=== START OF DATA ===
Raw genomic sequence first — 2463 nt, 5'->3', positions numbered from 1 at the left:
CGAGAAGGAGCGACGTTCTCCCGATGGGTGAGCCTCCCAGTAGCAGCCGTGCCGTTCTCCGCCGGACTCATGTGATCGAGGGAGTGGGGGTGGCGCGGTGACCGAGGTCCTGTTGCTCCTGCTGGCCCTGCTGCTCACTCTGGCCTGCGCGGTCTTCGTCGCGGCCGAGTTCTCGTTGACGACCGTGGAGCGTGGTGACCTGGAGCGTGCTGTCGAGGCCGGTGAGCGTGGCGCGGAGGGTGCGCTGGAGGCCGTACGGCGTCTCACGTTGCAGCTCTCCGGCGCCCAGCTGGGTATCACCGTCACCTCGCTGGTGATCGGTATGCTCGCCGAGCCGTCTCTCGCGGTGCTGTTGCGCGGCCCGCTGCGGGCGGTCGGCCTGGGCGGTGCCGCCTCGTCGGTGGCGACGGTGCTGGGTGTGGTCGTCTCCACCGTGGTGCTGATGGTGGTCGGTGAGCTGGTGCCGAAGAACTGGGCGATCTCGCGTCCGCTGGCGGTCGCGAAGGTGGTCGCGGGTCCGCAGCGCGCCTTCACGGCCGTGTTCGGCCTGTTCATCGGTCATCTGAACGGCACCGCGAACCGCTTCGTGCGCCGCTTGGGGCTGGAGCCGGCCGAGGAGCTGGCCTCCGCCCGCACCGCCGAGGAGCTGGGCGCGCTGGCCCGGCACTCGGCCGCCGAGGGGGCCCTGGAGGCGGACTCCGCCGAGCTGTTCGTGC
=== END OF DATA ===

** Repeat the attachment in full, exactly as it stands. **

Raw genomic sequence first — 2463 nt, 5'->3', positions numbered from 1 at the left:
CGAGAAGGAGCGACGTTCTCCCGATGGGTGAGCCTCCCAGTAGCAGCCGTGCCGTTCTCCGCCGGACTCATGTGATCGAGGGAGTGGGGGTGGCGCGGTGACCGAGGTCCTGTTGCTCCTGCTGGCCCTGCTGCTCACTCTGGCCTGCGCGGTCTTCGTCGCGGCCGAGTTCTCGTTGACGACCGTGGAGCGTGGTGACCTGGAGCGTGCTGTCGAGGCCGGTGAGCGTGGCGCGGAGGGTGCGCTGGAGGCCGTACGGCGTCTCACGTTGCAGCTCTCCGGCGCCCAGCTGGGTATCACCGTCACCTCGCTGGTGATCGGTATGCTCGCCGAGCCGTCTCTCGCGGTGCTGTTGCGCGGCCCGCTGCGGGCGGTCGGCCTGGGCGGTGCCGCCTCGTCGGTGGCGACGGTGCTGGGTGTGGTCGTCTCCACCGTGGTGCTGATGGTGGTCGGTGAGCTGGTGCCGAAGAACTGGGCGATCTCGCGTCCGCTGGCGGTCGCGAAGGTGGTCGCGGGTCCGCAGCGCGCCTTCACGGCCGTGTTCGGCCTGTTCATCGGTCATCTGAACGGCACCGCGAACCGCTTCGTGCGCCGCTTGGGGCTGGAGCCGGCCGAGGAGCTGGCCTCCGCCCGCACCGCCGAGGAGCTGGGCGCGCTGGCCCGGCACTCGGCCGCCGAGGGGGCCCTGGAGGCGGACTCCGCCGAGCTGTTCGTGC